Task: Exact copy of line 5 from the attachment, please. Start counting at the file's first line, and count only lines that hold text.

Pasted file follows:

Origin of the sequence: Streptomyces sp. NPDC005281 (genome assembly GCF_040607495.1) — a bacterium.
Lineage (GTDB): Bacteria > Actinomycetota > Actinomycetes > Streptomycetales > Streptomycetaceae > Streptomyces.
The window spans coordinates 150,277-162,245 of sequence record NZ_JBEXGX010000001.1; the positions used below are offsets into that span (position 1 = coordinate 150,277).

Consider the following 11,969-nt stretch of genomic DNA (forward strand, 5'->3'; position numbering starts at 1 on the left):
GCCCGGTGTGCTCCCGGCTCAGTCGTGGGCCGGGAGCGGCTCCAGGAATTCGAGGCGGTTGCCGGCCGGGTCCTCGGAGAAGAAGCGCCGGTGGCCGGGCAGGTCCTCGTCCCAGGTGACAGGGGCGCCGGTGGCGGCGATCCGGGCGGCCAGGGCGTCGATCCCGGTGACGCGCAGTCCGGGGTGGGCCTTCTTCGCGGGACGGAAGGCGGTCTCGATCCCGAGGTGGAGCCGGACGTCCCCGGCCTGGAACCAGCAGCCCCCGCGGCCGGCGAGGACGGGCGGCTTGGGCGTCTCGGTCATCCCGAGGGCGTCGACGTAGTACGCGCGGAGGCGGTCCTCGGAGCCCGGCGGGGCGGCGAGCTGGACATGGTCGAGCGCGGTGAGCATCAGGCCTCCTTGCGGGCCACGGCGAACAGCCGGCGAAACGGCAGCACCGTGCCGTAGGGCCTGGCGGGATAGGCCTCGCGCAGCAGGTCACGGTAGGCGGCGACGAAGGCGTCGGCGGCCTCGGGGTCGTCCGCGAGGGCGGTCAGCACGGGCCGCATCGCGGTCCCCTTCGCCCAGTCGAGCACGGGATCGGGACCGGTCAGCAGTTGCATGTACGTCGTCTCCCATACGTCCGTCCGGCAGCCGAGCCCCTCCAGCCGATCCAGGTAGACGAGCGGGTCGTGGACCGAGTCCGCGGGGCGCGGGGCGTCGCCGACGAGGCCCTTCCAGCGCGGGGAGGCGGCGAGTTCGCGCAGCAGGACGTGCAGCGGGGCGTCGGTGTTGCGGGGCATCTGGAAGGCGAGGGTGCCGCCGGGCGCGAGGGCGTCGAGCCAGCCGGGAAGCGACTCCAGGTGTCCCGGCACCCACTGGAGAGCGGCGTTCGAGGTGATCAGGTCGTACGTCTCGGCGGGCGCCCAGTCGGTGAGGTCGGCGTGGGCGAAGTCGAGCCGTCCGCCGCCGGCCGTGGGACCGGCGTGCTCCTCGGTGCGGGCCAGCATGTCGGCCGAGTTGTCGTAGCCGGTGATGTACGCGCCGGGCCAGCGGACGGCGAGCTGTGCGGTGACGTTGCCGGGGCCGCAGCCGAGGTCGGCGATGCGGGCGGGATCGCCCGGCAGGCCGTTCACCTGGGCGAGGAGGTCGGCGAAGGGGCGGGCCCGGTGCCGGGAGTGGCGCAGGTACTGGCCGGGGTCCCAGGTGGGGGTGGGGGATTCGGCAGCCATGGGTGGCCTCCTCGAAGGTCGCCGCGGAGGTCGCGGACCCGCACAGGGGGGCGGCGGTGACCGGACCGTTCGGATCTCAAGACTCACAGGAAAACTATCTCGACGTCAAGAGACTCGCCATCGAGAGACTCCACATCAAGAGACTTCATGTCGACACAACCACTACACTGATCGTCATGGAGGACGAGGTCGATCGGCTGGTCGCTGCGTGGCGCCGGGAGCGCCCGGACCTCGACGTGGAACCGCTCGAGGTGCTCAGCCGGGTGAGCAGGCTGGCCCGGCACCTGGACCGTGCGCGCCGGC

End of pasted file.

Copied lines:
GCCCGGTGTGCTCCCGGCTCAGTCGTGGGCCGGGAGCGGCTCCAGGAATTCGAGGCGGTTGCCGGCCGGGTCCTCGGAGAAGAAGCGCCGGTGGCCGGGCAGGTCCTCGTCCCAGGTGACAGGGGCGCCGGTGGCGGCGATCCGGGCGGCCAGGGCGTCGATCCCGGTGACGCGCAGTCCGGGGTGGGCCTTCTTCGCGGGACGGAAGGCGGTCTCGATCCCGAGGTGGAGCCGGACGTCCCCGGCCTGGAACCAGCAGCCCCCGCGGCCGGCGAGGACGGGCGGCTTGGGCGTCTCGGTCATCCCGAGGGCGTCGACGTAGTACGCGCGGAGGCGGTCCTCGGAGCCCGGCGGGGCGGCGAGCTGGACATGGTCGAGCGCGGTGAGCATCAGGCCTCCTTGCGGGCCACGGCGAACAGCCGGCGAAACGGCAGCACCGTGCCGTAGGGCCTGGCGGGATAGGCCTCGCGCAGCAGGTCACGGTAGGCGGCGACGAAGGCGTCGGCGGCCTCGGGGTCGTCCGCGAGGGCGGTCAGCACGGGCCGCATCGCGGTCCCCTTCGCCCAGTCGAGCACGGGATCGGGACCGGTCAGCAGTTGCATGTACGTCGTCTCCCATACGTCCGTCCGGCAGCCGAGCCCCTCCAGCCGATCCAGGTAGACGAGCGGGTCGTGGACCGAGTCCGCGGGGCGCGGGGCGTCGCCGACGAGGCCCTTCCAGCGCGGGGAGGCGGCGAGTTCGCGCAGCAGGACGTGCAGCGGGGCGTCGGTGTTGCGGGGCATCTGGAAGGCGAGGGTGCCGCCGGGCGCGAGGGCGTCGAGCCAGCCGGGAAGCGACTCCAGGTGTCCCGGCACCCACTGGAGAGCGGCGTTCGAGGTGATCAGGTCGTACGTCTCGGCGGGCGCCCAGTCGGTGAGGTCGGCGTGGGCGAAGTCGAGCCGTCCGCCGCCGGCCGTGGGACCGGCGTGCTCCTCGGTGCGGGCCAGCATGTCGGCCGAGTTGTCGTAGCCGGTGATGTACGCGCCGGGCCAGCGGACGGCGAGCTGTGCGGTGACGTTGCCGGGGCCGCAGCCGAGGTCGGCGATGCGGGCGGGATCGCCCGGCAGGCCGTTCACCTGGGCGAGGAGGTCGGCGAAGGGGCGGGCCCGGTGCCGGGAGTGGCGCAGGTACTGGCCGGGGTCCCAGGTGGGGGTGGGGGATTCGGCAGCCATGGGTGGCCTCCTCGAAGGTCGCCGCGGAGGTCGCGGACCCGCACAGGGGGGCGGCGGTGACCGGACCGTTCGGATCTCAAGACTCACAGGAAAACTATCTCGACGTCAAGAGACTCGCCATCGAGAGACTCCACATCAAGAGACTTCATGTCGACACAACCACTACACTGATCGTCATGGAGGACGAGGTCGATCGGCTGGTCGCTGCGTGGCGCCGGGAGCGCCCGGACCTCGACGTGGAACCGCTCGAGGTGCTCAGCCGGGTGAGCAGGCTGGCCCGGCACCTGGACCGTGCGCGCCGGC